Photos: California wildfires spare vineyards but wine and tourism could suffer

Many residents and businesses, even those not directly impacted by the California wildfires, lost weeks of work as fires forced evacuations and road closures. Relieved by the fact that the fires spared the vineyards, one of the largest resource in the region which provides employment opportunities to many; the workers and owners of the winery business have an uphill task ahead as concern over the quality of wine and tourism spills doubt over the consumers.

UPDATED ON OCT 30, 2017 01:48 PM IST 8 Photos
1 / 8
Field workers with Palo Alto Vineyard Management pick Syrah grapes during a harvest operation in Kenwood, California. Over two weeks after deadly wildfires ripped through Sonoma and Napa counties, most of the workers and owners feared destruction of the vineyards which is a major source of employment and livelihood in the wine country. But as the smoke cleared, those depending on the wine production for their bread were relieved to discover that the devastating fire had largely relinquished the vineyards. (Justin Sullivan / AFP)

Field workers with Palo Alto Vineyard Management pick Syrah grapes during a harvest operation in Kenwood, California. Over two weeks after deadly wildfires ripped through Sonoma and Napa counties, most of the workers and owners feared destruction of the vineyards which is a major source of employment and livelihood in the wine country. But as the smoke cleared, those depending on the wine production for their bread were relieved to discover that the devastating fire had largely relinquished the vineyards. (Justin Sullivan / AFP)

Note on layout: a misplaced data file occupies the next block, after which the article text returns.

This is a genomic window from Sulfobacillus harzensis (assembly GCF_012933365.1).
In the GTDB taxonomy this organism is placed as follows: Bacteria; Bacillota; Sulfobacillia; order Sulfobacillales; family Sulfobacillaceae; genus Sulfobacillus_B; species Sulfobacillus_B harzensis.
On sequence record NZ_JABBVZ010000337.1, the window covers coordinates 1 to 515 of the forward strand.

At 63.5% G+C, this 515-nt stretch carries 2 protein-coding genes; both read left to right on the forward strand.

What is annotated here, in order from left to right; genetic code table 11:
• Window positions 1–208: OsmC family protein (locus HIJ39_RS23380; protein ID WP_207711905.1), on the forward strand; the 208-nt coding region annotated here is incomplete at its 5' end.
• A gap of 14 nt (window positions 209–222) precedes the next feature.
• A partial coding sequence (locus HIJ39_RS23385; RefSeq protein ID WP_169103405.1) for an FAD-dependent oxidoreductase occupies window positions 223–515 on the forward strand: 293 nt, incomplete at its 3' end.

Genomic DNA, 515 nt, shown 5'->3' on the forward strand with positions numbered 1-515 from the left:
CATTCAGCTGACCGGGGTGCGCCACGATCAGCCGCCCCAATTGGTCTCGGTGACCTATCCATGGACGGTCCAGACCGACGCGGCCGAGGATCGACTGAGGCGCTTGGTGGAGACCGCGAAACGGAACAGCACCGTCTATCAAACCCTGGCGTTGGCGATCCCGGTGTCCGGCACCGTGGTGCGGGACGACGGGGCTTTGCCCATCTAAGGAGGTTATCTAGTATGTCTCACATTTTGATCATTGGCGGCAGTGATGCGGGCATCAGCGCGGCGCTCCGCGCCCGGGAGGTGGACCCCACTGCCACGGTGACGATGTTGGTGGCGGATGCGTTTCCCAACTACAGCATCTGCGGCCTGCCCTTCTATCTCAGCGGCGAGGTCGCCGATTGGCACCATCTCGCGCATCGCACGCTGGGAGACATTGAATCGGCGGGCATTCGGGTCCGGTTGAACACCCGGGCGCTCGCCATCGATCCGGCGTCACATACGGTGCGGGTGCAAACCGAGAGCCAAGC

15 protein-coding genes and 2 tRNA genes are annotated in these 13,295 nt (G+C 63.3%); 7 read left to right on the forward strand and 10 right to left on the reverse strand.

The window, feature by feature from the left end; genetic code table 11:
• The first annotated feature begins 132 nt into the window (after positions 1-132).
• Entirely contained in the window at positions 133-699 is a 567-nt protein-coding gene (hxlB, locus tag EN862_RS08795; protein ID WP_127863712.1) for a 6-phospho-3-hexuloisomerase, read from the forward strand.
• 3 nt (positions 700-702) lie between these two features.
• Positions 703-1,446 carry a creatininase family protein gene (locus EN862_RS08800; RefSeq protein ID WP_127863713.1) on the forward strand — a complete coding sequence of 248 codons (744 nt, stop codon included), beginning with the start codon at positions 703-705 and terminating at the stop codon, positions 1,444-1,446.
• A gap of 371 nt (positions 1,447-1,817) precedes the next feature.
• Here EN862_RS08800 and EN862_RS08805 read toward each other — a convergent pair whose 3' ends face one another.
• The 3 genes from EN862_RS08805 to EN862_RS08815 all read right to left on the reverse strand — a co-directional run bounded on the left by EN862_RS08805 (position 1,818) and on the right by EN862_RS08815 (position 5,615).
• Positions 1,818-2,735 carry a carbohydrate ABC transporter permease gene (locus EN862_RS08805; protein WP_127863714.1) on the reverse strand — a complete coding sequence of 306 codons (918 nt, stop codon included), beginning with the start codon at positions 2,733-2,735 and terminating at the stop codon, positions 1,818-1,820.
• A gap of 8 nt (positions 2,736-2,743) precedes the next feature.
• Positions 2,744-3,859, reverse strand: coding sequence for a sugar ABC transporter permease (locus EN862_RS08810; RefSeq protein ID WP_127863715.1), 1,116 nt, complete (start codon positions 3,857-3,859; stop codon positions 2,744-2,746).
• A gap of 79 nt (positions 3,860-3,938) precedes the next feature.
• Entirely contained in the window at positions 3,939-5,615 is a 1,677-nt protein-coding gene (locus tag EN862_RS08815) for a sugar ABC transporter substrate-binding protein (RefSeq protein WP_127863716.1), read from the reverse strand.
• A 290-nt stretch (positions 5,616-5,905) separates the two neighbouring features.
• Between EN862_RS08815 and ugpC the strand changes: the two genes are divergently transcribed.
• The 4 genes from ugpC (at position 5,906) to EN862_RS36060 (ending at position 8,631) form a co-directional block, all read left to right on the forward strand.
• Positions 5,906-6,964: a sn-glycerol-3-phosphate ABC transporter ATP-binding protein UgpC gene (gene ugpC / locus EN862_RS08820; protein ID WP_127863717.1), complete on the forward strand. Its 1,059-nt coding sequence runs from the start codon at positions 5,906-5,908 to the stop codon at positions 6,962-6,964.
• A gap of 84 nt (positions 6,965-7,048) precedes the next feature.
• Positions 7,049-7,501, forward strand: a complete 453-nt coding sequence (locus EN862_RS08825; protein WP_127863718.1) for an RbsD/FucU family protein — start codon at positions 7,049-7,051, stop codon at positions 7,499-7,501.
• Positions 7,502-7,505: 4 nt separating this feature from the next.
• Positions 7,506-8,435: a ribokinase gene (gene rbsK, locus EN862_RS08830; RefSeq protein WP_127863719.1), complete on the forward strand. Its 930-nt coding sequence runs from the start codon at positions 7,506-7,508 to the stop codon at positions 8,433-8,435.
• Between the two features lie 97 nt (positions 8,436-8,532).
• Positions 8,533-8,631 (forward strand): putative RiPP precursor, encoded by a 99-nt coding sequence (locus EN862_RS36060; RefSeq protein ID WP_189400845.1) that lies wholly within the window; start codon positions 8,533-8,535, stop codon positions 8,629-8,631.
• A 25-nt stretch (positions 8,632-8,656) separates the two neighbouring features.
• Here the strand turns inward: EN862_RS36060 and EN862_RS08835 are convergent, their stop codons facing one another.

UPDATED ON OCT 30, 2017 01:48 PM IST
2 / 8
A field worker with Palo Alto Vineyard Management carries a bucket of freshly picked Syrah grapes during a harvest operation. Throughout the Napa and Sonama counties, the fires have left a scorched, blackened field but spared the vineyards. (Justin Sullivan / Getty Images / AFP)

A field worker with Palo Alto Vineyard Management carries a bucket of freshly picked Syrah grapes during a harvest operation. Throughout the Napa and Sonama counties, the fires have left a scorched, blackened field but spared the vineyards. (Justin Sullivan / Getty Images / AFP)

UPDATED ON OCT 30, 2017 01:48 PM IST
3 / 8
But many fear the smoke and heat might have compromised this year’s vintage wine supply and quality, as the potential damage to the grapes could take months or even years to surface. (Justin Sullivan / Getty Images / AFP)

But many fear the smoke and heat might have compromised this year’s vintage wine supply and quality, as the potential damage to the grapes could take months or even years to surface. (Justin Sullivan / Getty Images / AFP)

UPDATED ON OCT 30, 2017 01:48 PM IST
4 / 8
A field worker picks Syrah grapes during a harvest operation in Kenwood, California. Besides wine, the vineyard industry is dependent on tourism with October and November being the peak season. The recent fires have sent a wave of concern among those involved in the winery business. (Justin Sullivan / Getty Images / AFP)